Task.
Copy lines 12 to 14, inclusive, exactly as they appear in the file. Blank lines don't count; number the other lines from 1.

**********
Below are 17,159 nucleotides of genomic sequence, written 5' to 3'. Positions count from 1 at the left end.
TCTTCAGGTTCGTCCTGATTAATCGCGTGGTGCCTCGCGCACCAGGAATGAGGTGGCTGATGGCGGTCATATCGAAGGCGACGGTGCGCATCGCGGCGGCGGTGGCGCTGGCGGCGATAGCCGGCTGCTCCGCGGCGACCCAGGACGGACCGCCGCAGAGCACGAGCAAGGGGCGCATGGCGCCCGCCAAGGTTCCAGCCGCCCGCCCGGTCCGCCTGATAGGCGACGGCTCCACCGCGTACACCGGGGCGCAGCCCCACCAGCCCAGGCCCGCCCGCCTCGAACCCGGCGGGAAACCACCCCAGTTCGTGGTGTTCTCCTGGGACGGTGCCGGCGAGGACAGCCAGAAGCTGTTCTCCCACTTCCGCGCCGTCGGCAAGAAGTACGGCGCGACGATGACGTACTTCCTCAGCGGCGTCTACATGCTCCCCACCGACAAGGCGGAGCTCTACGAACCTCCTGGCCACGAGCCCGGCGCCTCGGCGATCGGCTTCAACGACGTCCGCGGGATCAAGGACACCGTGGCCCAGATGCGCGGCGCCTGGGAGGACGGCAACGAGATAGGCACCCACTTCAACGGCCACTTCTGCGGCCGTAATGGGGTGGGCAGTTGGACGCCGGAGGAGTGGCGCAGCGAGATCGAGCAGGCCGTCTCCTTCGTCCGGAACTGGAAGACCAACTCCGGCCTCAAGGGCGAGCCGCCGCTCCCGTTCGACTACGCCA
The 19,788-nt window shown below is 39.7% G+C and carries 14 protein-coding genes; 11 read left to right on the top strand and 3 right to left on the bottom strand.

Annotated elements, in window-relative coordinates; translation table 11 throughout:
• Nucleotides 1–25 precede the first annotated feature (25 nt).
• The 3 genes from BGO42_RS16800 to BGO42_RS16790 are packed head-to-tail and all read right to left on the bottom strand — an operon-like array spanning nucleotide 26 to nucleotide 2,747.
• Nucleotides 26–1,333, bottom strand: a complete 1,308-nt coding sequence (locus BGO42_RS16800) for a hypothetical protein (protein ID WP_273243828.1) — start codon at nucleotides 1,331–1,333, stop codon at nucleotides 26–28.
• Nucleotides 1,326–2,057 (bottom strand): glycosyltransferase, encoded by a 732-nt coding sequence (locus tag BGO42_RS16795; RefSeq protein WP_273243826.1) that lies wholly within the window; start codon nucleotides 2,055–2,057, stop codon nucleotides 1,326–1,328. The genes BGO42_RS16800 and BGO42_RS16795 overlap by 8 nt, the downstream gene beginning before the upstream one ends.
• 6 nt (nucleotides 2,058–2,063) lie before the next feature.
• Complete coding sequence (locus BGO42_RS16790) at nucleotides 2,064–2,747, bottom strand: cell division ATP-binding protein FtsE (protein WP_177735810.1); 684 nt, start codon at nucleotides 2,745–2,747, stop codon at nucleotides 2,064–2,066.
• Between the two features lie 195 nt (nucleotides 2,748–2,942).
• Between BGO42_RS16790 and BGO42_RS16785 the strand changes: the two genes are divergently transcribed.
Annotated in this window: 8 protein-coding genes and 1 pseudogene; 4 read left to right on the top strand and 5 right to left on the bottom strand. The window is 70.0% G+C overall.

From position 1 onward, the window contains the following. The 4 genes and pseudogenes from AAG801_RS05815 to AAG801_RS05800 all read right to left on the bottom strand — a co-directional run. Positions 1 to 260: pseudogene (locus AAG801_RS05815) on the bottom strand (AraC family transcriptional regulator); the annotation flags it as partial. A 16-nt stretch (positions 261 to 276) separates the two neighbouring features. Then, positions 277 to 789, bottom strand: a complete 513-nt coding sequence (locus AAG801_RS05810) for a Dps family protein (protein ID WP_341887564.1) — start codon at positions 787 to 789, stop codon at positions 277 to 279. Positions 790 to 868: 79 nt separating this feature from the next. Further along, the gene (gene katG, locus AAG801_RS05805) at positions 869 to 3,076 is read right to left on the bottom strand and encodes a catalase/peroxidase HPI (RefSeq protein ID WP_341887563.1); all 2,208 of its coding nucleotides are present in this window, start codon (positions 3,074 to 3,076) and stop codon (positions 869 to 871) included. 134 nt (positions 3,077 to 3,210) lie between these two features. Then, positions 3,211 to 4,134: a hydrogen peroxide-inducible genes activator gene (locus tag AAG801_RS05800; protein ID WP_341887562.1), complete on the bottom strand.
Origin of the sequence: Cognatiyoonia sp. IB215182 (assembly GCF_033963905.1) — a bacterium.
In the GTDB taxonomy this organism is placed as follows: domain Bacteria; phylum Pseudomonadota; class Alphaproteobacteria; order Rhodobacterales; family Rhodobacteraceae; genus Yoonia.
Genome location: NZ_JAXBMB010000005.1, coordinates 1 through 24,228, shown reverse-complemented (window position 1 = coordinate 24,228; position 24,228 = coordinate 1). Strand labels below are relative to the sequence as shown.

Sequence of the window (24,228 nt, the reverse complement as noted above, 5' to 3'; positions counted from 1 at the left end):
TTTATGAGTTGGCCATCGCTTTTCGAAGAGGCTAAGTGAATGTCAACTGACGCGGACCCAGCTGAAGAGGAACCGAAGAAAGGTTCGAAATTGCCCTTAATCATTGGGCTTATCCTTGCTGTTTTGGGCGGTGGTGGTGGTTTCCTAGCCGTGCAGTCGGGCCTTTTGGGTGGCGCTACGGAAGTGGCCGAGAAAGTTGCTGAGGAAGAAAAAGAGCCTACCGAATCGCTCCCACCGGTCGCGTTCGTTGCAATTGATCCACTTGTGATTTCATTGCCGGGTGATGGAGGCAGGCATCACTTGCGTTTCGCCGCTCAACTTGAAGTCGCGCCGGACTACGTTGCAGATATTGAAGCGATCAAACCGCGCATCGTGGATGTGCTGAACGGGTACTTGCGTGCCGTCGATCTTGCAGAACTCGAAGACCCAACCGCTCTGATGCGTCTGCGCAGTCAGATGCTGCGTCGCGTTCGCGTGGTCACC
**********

• Between BGO42_RS16790 and BGO42_RS16785 the strand changes: the two genes are divergently transcribed.
Annotated in this window: 8 protein-coding genes and 1 pseudogene; 4 read left to right on the top strand and 5 right to left on the bottom strand. The window is 70.0% G+C overall.

From position 1 onward, the window contains the following. The 4 genes and pseudogenes from AAG801_RS05815 to AAG801_RS05800 all read right to left on the bottom strand — a co-directional run. Positions 1 to 260: pseudogene (locus AAG801_RS05815) on the bottom strand (AraC family transcriptional regulator); the annotation flags it as partial. A 16-nt stretch (positions 261 to 276) separates the two neighbouring features. Then, positions 277 to 789, bottom strand: a complete 513-nt coding sequence (locus AAG801_RS05810) for a Dps family protein (protein ID WP_341887564.1) — start codon at positions 787 to 789, stop codon at positions 277 to 279. Positions 790 to 868: 79 nt separating this feature from the next. Further along, the gene (gene katG, locus AAG801_RS05805) at positions 869 to 3,076 is read right to left on the bottom strand and encodes a catalase/peroxidase HPI (RefSeq protein ID WP_341887563.1); all 2,208 of its coding nucleotides are present in this window, start codon (positions 3,074 to 3,076) and stop codon (positions 869 to 871) included. 134 nt (positions 3,077 to 3,210) lie between these two features. Then, positions 3,211 to 4,134: a hydrogen peroxide-inducible genes activator gene (locus tag AAG801_RS05800; protein ID WP_341887562.1), complete on the bottom strand.